When many think of animation they imagine a piece of juvenile media: some colourful adventure with an animal protagonist and a thinly veiled moral lesson.
However, this couldn’t be further from the truth. Animation is a playground for creativity, allowing whatever story that comes to mind to be told. It allows the creators to break the boundaries of human capability on screen, manipulating anything into doing the impossible.
Guillermo Del Toro’s Pinocchio is a stop motion animation film that utilises this playground to the max. The film may be preconceived as childish due to its connections with the classic children’s fable. The wooden boy come to life, his mentor cricket, and comically large nose all sound like the perfect concoction for a children’s movie.
Yet, in the plot, Del Toro explores grief, war, and religion with frankness and an aesthetic maturity that would appeal to any age group. The use of colour, texture and cinematography around the stop motion figures contributes to the dark and spiritual ambience throughout the film.
The stop motion animation medium requires such intricacy and is extraordinarily labour intensive that deserves immense producorial credit; it’s a skill to be revelled by any viewer who recognises it.
Despite this, the animated tag and the link to classic Disney will have potential audiences cast it aside for fears of it being ‘too childish’.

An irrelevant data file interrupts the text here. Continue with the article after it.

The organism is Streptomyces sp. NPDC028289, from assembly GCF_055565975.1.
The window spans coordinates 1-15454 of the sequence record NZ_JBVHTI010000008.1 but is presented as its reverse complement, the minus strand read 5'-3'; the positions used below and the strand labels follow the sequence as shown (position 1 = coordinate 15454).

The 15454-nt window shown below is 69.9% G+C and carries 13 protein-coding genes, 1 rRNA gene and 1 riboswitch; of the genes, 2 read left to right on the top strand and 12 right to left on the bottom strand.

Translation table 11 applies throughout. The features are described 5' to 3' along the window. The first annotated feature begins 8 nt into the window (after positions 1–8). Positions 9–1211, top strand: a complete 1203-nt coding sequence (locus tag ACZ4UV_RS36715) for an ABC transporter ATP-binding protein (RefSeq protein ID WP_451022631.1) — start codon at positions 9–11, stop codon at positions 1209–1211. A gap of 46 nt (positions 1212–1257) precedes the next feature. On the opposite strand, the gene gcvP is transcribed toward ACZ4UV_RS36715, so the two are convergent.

Even then, animation can be childish and still be enjoyable for older audiences. Shows like South Park and Rick and Morty are created for the goofy ‘over-grown child’ adult. Then we have BoJack Horseman and Big Mouth that are also comedies but have a darkness and realism in them, allowing them to have some emotional substance amongst the comedy the viewers look for.
Films such as Shrek and Finding Nemo are genuinely made for children but have sly, crude jokes designed to fly over the heads of younger viewers whilst bemusing their parents – and they do have moral lessons that anyone could do with learning.
The gist here is to not limit your options – just because you enjoy swimming, doesn’t mean you can’t like tennis, and the same goes for movies. Yes, the emotion and talent shown by on-screen actors can be beautifully intense and sophisticated, but animated films can have that complexity too. Do not write them off, or risk losing an entire field of beautiful movie craftmanship.
Feature Image Credit: Netflix